What you need to know:
- The Auditor General noted that 22 companies out of the 36 that benefit from tax incentives, were not fully meeting the desirable employment levels of nationals
The Auditor General has questioned why government continues to give tax incentives to companies that do not meet the perquisite of employing the required number of Ugandans.
In his report for the period ended June 2023, Auditor General John Muwanga noted that during the 2022/23 financial year 22 companies out of the 36 that benefit from tax incentives, were not fully meeting the desirable employment levels of nationals but benefited from tax breaks worth Shs1.4 trillion.
Government requires that beneficiary companies must have a workforce that is composed of more than 50 percent of Ugandans.
Tax breaks are given on the understanding that they free up capital so that companies can employ more staff, majority of whom must be Ugandans.
A number of Ugandans both in and outside government have publicly questioned the significance of tax breaks, some of which are irregularly given to undeserving companies.
Government continues to use tax breaks as an incentive to investment in priority sectors of the economy, among which include industry and manufacturing, agriculture, science and technology and value addition.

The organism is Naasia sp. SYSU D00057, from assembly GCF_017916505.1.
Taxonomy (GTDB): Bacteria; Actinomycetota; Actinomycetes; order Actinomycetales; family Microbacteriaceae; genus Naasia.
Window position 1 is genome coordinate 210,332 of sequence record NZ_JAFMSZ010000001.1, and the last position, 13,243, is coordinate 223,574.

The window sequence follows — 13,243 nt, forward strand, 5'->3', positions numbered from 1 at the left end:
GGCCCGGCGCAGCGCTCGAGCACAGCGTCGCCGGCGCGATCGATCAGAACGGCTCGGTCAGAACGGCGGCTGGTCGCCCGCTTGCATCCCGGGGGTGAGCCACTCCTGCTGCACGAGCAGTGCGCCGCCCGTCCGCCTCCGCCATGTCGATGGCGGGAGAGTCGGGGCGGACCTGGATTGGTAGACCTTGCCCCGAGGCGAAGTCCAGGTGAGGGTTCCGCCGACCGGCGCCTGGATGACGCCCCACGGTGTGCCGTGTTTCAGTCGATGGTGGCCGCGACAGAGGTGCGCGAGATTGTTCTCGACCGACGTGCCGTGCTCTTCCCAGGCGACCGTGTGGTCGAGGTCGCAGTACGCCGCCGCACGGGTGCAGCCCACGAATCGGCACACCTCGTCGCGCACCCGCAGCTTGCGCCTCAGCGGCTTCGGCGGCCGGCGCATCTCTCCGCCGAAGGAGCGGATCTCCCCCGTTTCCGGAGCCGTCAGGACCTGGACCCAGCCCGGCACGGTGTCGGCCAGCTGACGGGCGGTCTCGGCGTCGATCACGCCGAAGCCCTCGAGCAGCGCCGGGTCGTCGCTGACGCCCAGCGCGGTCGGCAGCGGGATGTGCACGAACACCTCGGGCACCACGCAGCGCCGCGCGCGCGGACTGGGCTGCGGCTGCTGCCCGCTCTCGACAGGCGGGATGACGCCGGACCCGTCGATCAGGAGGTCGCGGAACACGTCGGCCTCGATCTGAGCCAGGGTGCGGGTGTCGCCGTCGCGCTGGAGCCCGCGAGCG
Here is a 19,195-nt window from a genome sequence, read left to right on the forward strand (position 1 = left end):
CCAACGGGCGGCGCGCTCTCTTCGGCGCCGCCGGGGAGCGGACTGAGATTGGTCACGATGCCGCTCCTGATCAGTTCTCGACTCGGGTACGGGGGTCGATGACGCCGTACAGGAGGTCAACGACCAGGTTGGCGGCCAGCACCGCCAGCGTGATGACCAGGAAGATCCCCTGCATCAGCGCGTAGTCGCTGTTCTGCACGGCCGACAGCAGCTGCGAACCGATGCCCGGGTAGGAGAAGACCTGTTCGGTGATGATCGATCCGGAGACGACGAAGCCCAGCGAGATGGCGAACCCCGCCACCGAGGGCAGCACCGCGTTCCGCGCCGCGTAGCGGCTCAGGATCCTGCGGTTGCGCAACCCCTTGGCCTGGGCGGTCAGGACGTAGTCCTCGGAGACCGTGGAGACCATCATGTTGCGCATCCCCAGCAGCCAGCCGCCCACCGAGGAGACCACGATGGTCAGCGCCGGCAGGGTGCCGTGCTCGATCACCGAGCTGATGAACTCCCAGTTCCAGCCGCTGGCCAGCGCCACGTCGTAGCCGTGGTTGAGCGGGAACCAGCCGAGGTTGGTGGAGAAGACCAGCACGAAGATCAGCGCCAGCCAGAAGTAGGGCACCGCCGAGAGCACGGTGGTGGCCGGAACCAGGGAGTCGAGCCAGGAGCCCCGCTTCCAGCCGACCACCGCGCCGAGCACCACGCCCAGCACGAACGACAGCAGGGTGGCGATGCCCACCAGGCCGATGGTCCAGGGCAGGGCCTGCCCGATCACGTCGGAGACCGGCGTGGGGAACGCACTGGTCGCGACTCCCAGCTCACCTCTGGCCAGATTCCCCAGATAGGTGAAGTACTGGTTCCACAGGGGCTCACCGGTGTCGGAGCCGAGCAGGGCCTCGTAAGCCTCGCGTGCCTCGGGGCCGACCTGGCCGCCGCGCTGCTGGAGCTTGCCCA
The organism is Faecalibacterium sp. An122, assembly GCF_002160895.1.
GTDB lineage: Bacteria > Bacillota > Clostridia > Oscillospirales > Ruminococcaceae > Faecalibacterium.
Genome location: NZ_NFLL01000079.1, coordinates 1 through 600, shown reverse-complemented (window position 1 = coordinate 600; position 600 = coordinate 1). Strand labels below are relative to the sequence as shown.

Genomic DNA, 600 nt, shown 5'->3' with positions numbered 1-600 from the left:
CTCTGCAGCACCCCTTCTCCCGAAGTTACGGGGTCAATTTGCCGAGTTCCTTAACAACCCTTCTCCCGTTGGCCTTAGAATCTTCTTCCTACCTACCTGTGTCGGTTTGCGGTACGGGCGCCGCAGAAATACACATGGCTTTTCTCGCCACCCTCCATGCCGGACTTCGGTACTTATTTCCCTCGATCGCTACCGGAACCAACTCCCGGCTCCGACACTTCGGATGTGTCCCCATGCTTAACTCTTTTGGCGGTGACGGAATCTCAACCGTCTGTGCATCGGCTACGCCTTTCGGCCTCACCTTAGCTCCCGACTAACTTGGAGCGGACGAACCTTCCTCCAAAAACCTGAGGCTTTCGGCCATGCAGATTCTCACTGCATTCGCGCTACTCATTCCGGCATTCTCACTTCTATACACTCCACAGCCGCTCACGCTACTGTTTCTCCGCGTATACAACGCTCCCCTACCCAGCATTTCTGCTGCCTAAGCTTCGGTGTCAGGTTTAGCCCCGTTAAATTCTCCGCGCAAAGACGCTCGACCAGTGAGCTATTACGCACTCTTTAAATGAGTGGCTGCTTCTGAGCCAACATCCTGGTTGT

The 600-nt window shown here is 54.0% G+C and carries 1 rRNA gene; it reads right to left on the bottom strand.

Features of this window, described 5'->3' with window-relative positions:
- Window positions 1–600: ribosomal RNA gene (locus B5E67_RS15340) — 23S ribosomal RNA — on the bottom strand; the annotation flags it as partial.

Breaking down the waivers
In his report, the Auditor General indicated that government had waived Shs1.293 trillion under the gazette by Parliament, in addition to direct waivers by the Minister of Finance of Shs118.5b and exemptions by the Uganda Revenue Authority Commissioner General of Shs5.5b.
“The amount of taxes exempted are revenues that are foregone resulting into revenue loss on the side of government,” the Auditor General said, noting that an analysis of the memoranda of understanding for the various beneficiaries revealed that several companies have not achieved the outputs as stipulated, while at the same time several incentives remained un-utilised, which was against the intension of government in granting tax incentives.
The Auditor General also noted that the amount of revenue foregone by government in granting incentives and money spent in paying taxes on behalf of the exempt taxpayers, may not easily be comparable to the low benefits derived due to other factors hindering performance of beneficiary firms.
“Therefore, government should explore the option of putting more effort in alternative measures that make it conducive to undertake business, such as subsidised electricity, easy access to land, ensuring affordable and reliable supply of raw materials among other things that have the potential to attract business and industrialisation without having an enormous cost related to individual businesses,” the report said.